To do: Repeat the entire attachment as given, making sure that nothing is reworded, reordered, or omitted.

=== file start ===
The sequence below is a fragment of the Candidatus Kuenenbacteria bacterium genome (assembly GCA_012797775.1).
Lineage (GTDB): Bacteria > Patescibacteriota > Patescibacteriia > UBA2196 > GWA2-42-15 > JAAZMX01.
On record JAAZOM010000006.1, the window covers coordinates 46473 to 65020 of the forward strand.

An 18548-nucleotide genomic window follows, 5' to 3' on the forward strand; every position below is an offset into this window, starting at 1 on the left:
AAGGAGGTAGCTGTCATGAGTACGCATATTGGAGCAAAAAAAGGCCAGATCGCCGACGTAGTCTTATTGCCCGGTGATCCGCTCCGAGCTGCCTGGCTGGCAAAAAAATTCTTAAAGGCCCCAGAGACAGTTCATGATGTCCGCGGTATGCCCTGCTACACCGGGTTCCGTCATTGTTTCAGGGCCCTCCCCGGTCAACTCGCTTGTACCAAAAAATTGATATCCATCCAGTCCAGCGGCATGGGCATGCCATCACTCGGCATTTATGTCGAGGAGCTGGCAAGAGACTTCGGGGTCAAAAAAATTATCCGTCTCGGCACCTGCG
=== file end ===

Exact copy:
The sequence below is a fragment of the Candidatus Kuenenbacteria bacterium genome (assembly GCA_012797775.1).
Lineage (GTDB): Bacteria > Patescibacteriota > Patescibacteriia > UBA2196 > GWA2-42-15 > JAAZMX01.
On record JAAZOM010000006.1, the window covers coordinates 46473 to 65020 of the forward strand.

An 18548-nucleotide genomic window follows, 5' to 3' on the forward strand; every position below is an offset into this window, starting at 1 on the left:
AAGGAGGTAGCTGTCATGAGTACGCATATTGGAGCAAAAAAAGGCCAGATCGCCGACGTAGTCTTATTGCCCGGTGATCCGCTCCGAGCTGCCTGGCTGGCAAAAAAATTCTTAAAGGCCCCAGAGACAGTTCATGATGTCCGCGGTATGCCCTGCTACACCGGGTTCCGTCATTGTTTCAGGGCCCTCCCCGGTCAACTCGCTTGTACCAAAAAATTGATATCCATCCAGTCCAGCGGCATGGGCATGCCATCACTCGGCATTTATGTCGAGGAGCTGGCAAGAGACTTCGGGGTCAAAAAAATTATCCGTCTCGGCACCTGCG